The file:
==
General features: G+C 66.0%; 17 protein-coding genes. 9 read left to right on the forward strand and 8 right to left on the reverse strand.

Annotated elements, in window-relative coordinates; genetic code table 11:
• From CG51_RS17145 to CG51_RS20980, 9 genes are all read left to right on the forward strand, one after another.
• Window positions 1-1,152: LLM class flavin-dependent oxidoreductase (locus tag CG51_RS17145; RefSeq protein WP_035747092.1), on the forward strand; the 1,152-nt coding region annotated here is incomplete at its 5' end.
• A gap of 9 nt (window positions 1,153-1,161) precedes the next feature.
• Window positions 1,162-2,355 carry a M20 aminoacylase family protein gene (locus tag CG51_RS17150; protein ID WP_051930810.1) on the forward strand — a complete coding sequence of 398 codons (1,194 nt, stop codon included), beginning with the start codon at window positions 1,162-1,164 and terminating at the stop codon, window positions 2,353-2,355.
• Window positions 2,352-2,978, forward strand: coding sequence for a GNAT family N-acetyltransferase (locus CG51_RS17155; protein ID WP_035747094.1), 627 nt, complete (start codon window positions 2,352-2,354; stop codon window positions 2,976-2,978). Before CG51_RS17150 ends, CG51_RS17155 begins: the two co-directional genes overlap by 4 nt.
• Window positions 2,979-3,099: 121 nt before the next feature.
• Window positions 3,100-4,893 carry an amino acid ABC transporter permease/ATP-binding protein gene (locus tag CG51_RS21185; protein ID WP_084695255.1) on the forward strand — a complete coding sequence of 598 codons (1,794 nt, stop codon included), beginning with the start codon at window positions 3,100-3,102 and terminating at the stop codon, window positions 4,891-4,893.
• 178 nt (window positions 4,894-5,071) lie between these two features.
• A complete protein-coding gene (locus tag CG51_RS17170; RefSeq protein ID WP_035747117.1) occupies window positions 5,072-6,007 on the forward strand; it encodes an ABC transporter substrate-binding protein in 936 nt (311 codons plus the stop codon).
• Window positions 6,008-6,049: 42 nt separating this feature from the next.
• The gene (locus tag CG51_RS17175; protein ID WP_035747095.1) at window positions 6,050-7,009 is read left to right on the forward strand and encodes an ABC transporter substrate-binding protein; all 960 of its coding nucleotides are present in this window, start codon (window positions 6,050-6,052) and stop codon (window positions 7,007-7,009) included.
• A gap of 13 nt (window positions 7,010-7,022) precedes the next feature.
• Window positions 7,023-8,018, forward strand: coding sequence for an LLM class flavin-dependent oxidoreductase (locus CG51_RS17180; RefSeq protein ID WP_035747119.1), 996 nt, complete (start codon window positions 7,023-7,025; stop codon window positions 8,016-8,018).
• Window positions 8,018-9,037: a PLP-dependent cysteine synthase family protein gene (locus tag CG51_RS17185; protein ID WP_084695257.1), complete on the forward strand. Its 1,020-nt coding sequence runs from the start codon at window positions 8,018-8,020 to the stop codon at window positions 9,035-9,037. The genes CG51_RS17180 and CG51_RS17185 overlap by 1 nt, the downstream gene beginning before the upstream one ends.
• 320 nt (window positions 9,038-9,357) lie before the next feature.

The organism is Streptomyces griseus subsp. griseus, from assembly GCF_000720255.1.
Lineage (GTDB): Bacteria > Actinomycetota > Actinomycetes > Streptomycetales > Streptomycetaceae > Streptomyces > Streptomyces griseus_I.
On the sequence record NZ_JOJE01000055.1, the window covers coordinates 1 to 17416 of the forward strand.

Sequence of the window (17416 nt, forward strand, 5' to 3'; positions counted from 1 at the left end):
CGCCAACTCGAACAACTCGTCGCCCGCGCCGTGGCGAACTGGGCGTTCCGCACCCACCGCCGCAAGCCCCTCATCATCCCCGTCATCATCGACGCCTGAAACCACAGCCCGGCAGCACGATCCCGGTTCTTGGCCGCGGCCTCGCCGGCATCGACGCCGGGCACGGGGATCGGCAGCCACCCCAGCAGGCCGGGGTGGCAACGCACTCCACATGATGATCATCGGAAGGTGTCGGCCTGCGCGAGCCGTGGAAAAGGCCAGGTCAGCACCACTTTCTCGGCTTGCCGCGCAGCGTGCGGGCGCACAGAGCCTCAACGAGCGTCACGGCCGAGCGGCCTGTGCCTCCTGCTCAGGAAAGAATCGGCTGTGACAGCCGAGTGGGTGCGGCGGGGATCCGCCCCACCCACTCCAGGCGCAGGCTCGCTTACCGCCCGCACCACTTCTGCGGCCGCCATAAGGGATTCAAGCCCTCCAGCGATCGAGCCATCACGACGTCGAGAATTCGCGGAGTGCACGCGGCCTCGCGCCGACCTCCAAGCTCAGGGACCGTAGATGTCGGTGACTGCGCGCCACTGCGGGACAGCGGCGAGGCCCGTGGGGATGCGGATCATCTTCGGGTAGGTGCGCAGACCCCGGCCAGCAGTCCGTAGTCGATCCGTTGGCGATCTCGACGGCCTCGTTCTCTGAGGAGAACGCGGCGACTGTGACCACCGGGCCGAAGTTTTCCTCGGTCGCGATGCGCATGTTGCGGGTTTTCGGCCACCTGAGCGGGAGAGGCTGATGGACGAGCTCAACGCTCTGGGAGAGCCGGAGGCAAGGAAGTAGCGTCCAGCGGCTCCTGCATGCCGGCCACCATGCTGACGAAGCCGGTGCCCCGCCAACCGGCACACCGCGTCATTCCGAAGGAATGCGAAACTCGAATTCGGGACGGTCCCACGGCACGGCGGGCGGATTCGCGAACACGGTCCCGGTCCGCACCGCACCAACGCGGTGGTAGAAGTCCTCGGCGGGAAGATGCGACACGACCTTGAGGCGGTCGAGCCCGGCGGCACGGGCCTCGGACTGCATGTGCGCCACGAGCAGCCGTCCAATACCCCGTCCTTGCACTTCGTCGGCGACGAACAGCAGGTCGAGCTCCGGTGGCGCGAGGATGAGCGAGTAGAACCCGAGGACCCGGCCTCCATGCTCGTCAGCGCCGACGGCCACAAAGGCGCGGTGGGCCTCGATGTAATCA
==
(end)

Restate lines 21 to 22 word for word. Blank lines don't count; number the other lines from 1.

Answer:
Sequence of the window (17416 nt, forward strand, 5' to 3'; positions counted from 1 at the left end):
CGCCAACTCGAACAACTCGTCGCCCGCGCCGTGGCGAACTGGGCGTTCCGCACCCACCGCCGCAAGCCCCTCATCATCCCCGTCATCATCGACGCCTGAAACCACAGCCCGGCAGCACGATCCCGGTTCTTGGCCGCGGCCTCGCCGGCATCGACGCCGGGCACGGGGATCGGCAGCCACCCCAGCAGGCCGGGGTGGCAACGCACTCCACATGATGATCATCGGAAGGTGTCGGCCTGCGCGAGCCGTGGAAAAGGCCAGGTCAGCACCACTTTCTCGGCTTGCCGCGCAGCGTGCGGGCGCACAGAGCCTCAACGAGCGTCACGGCCGAGCGGCCTGTGCCTCCTGCTCAGGAAAGAATCGGCTGTGACAGCCGAGTGGGTGCGGCGGGGATCCGCCCCACCCACTCCAGGCGCAGGCTCGCTTACCGCCCGCACCACTTCTGCGGCCGCCATAAGGGATTCAAGCCCTCCAGCGATCGAGCCATCACGACGTCGAGAATTCGCGGAGTGCACGCGGCCTCGCGCCGACCTCCAAGCTCAGGGACCGTAGATGTCGGTGACTGCGCGCCACTGCGGGACAGCGGCGAGGCCCGTGGGGATGCGGATCATCTTCGGGTAGGTGCGCAGACCCCGGCCAGCAGTCCGTAGTCGATCCGTTGGCGATCTCGACGGCCTCGTTCTCTGAGGAGAACGCGGCGACTGTGACCACCGGGCCGAAGTTTTCCTCGGTCGCGATGCGCATGTTGCGGGTTTTCGGCCACCTGAGCGGGAGAGGCTGATGGACGAGCTCAACGCTCTGGGAGAGCCGGAGGCAAGGAAGTAGCGTCCAGCGGCTCCTGCATGCCGGCCACCATGCTGACGAAGCCGGTGCCCCGCCAACCGGCACACCGCGTCATTCCGAAGGAATGCGAAACTCGAATTCGGGACGGTCCCACGGCACGGCGGGCGGATTCGCGAACACGGTCCCGGTCCGCACCGCACCAACGCGGTGGTAGAAGTCCTCGGCGGGAAGATGCGACACGACCTTGAGGCGGTCGAGCCCGGCGGCACGGGCCTCGGACTGCATGTGCGCCACGAGCAGCCGTCCAATACCCCGTCCTTGCACTTCGTCGGCGACGAACAGCAGGTCGAGCTCCGGTGGCGCGAGGATGAGCGAGTAGAACCCGAGGACCCGGCCTCCATGCTCGTCAGCGCCGACGGCCACAAAGGCGCGGTGGGCCTCGATGTAATCA